Work begins to reconstruct Cross Street

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Cross Street in Naugatuck is undergoing a $3.35 million reconstruction project. –LUKE MARSHALL

NAUGATUCK — After years of planning, the Cross Street reconstruction project is underway.

Crews started work on the project on April 1, Public Works Director James Stewart said.

The first part of the project is realigning the Cross Street and Cotton Hollow Road intersection. The two roads intersect at an angle now. According to the plans, the two roads will be realigned so they meet at a T-intersection.

The project will also include full-depth reconstruction of the 4,150 feet of Cross Street from Route 8 to New Haven Road, horizontal and vertical realignments, and widening the street to a uniform 30 feet, as well as a new storm drainage system, curbing, retaining walls, sidewalks and guiderails.

“The road is getting widened and improved,” Stewart said.

The state bought two residential properties at 16 Cotton Hollow Road and 10 Cotton Hollow Road and demolished the houses to straighten the road and the intersection. The demolition work was completed earlier this year. The work also required the state to acquire small portions of a dozen properties along Cross Street.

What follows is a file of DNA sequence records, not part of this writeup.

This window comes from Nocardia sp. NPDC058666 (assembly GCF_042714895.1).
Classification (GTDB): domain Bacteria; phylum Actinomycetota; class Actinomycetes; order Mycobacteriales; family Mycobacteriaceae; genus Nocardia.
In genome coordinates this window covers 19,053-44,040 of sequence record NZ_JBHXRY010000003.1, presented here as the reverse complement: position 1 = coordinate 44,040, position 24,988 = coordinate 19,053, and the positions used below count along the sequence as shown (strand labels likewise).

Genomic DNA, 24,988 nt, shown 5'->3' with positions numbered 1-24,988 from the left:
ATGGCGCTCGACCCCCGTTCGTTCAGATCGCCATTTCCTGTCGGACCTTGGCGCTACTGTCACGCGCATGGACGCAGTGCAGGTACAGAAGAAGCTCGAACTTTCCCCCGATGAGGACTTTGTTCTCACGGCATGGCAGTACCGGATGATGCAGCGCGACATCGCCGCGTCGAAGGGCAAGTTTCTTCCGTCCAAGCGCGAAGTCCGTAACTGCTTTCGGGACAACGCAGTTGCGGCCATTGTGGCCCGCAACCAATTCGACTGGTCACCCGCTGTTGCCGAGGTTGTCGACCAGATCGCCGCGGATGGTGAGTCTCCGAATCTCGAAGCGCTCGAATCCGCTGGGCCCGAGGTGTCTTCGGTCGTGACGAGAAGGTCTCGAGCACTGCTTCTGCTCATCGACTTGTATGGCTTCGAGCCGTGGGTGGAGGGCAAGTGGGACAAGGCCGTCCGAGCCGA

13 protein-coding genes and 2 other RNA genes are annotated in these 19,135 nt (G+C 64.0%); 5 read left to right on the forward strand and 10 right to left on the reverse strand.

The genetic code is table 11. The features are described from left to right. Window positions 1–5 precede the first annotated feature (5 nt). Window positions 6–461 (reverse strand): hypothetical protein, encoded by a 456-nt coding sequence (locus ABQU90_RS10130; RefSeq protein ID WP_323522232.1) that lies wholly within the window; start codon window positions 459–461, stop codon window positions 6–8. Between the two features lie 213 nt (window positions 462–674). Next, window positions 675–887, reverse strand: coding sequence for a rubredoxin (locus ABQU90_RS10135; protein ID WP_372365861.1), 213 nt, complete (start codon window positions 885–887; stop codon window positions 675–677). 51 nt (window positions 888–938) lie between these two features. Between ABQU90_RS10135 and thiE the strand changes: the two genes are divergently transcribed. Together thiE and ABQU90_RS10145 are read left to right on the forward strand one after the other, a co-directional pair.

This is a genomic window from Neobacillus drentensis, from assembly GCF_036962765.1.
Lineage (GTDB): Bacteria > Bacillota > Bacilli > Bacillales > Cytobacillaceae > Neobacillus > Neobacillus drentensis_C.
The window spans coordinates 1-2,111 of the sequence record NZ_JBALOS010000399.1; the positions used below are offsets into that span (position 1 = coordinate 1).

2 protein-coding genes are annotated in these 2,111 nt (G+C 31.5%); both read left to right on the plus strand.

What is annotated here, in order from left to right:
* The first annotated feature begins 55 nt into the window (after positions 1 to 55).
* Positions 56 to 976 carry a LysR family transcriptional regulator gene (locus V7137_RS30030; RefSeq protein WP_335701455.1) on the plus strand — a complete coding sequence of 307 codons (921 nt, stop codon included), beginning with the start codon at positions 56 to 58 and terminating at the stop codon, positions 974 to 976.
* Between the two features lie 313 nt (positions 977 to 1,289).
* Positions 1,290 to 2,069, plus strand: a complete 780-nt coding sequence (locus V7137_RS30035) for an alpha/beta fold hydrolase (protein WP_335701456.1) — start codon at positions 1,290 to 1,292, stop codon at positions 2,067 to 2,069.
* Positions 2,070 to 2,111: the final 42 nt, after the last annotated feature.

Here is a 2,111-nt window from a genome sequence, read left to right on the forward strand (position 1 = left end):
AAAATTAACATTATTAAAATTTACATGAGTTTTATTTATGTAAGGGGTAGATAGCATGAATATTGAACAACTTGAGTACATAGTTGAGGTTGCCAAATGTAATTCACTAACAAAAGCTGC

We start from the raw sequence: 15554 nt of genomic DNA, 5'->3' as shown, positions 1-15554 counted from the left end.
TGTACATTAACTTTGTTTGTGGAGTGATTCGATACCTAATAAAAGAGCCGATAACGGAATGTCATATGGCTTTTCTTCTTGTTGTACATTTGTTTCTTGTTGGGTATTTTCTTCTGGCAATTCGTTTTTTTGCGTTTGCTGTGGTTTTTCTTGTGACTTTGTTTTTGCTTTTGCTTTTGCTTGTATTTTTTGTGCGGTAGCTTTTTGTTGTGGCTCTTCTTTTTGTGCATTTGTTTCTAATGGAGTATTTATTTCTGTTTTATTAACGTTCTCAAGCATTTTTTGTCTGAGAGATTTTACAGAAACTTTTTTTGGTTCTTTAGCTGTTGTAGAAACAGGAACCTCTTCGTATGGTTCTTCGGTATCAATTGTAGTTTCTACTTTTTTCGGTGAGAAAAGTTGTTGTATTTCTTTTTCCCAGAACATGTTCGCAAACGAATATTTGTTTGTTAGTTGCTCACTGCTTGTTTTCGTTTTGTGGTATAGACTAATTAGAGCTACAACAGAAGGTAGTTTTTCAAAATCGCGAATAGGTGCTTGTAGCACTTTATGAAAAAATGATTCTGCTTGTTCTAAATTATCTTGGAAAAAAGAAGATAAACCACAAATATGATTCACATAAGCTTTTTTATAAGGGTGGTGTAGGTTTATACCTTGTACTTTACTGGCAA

Stewart said the work will continue this year as long as weather allows and resume in the spring of 2020. The project is expected to be completed by July 2020, he said.

The road is one lane with alternating traffic for now, Stewart said. Once the school year ends in June and buses and parents do not need to drive to Cross Street Intermediate School, the road will become a one-way road with traffic only allowed to travel from New Haven Road to Route 8, Stewart said.

Traffic coming off Route 8 and heading toward New Haven Road will be detoured onto Cotton Hollow Road to Beacon Valley Road, Stewart said. In preparation for the added traffic, the borough will be repaving the portion of Beacon Valley Road near New Haven Road, he added.

In January, the Board of Mayor and Burgesses awarded a $3.35 million contract for the project to Bloomfield-based Mather’s Construction. Federal funds will cover 80 percent of the cost of the project. The state will pay for 10 percent, leaving the borough to pick up the remaining 10 percent, or about $335,000.